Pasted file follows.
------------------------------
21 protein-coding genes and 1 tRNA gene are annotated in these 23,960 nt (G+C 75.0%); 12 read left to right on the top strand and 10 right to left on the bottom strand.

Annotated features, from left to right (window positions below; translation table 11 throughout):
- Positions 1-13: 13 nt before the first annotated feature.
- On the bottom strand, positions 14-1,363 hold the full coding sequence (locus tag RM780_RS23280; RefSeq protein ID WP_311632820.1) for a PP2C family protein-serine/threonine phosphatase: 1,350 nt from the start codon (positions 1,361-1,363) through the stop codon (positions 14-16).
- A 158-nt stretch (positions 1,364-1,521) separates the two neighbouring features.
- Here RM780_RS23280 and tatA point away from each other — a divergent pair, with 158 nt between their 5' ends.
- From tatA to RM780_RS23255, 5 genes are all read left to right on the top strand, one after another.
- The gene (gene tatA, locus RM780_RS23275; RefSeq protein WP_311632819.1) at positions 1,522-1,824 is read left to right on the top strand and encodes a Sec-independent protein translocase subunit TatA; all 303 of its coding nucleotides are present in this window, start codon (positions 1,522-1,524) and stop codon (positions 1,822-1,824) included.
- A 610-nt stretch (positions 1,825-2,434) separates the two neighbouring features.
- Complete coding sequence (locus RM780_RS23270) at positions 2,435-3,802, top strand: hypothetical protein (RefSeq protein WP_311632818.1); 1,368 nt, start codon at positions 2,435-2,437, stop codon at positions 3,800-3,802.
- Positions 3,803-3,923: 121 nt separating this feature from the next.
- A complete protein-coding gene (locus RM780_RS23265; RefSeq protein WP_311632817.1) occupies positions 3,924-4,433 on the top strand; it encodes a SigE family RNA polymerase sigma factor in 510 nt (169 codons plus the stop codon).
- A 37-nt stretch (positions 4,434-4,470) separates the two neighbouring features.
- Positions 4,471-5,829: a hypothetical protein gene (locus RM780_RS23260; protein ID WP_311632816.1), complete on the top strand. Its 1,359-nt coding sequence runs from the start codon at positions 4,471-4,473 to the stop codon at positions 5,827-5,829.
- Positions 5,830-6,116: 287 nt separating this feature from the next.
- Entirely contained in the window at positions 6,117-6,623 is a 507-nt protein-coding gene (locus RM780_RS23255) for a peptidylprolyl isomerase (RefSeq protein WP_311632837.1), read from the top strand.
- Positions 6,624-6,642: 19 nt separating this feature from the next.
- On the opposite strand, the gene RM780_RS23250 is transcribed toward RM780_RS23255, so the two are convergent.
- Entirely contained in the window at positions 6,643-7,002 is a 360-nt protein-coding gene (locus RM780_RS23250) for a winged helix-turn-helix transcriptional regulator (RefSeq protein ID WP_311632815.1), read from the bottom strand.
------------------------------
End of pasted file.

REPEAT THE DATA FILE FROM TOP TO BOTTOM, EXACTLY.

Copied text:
21 protein-coding genes and 1 tRNA gene are annotated in these 23,960 nt (G+C 75.0%); 12 read left to right on the top strand and 10 right to left on the bottom strand.

Annotated features, from left to right (window positions below; translation table 11 throughout):
- Positions 1-13: 13 nt before the first annotated feature.
- On the bottom strand, positions 14-1,363 hold the full coding sequence (locus tag RM780_RS23280; RefSeq protein ID WP_311632820.1) for a PP2C family protein-serine/threonine phosphatase: 1,350 nt from the start codon (positions 1,361-1,363) through the stop codon (positions 14-16).
- A 158-nt stretch (positions 1,364-1,521) separates the two neighbouring features.
- Here RM780_RS23280 and tatA point away from each other — a divergent pair, with 158 nt between their 5' ends.
- From tatA to RM780_RS23255, 5 genes are all read left to right on the top strand, one after another.
- The gene (gene tatA, locus RM780_RS23275; RefSeq protein WP_311632819.1) at positions 1,522-1,824 is read left to right on the top strand and encodes a Sec-independent protein translocase subunit TatA; all 303 of its coding nucleotides are present in this window, start codon (positions 1,522-1,524) and stop codon (positions 1,822-1,824) included.
- A 610-nt stretch (positions 1,825-2,434) separates the two neighbouring features.
- Complete coding sequence (locus RM780_RS23270) at positions 2,435-3,802, top strand: hypothetical protein (RefSeq protein WP_311632818.1); 1,368 nt, start codon at positions 2,435-2,437, stop codon at positions 3,800-3,802.
- Positions 3,803-3,923: 121 nt separating this feature from the next.
- A complete protein-coding gene (locus RM780_RS23265; RefSeq protein WP_311632817.1) occupies positions 3,924-4,433 on the top strand; it encodes a SigE family RNA polymerase sigma factor in 510 nt (169 codons plus the stop codon).
- A 37-nt stretch (positions 4,434-4,470) separates the two neighbouring features.
- Positions 4,471-5,829: a hypothetical protein gene (locus RM780_RS23260; protein ID WP_311632816.1), complete on the top strand. Its 1,359-nt coding sequence runs from the start codon at positions 4,471-4,473 to the stop codon at positions 5,827-5,829.
- Positions 5,830-6,116: 287 nt separating this feature from the next.
- Entirely contained in the window at positions 6,117-6,623 is a 507-nt protein-coding gene (locus RM780_RS23255) for a peptidylprolyl isomerase (RefSeq protein WP_311632837.1), read from the top strand.
- Positions 6,624-6,642: 19 nt separating this feature from the next.
- On the opposite strand, the gene RM780_RS23250 is transcribed toward RM780_RS23255, so the two are convergent.
- Entirely contained in the window at positions 6,643-7,002 is a 360-nt protein-coding gene (locus RM780_RS23250) for a winged helix-turn-helix transcriptional regulator (RefSeq protein ID WP_311632815.1), read from the bottom strand.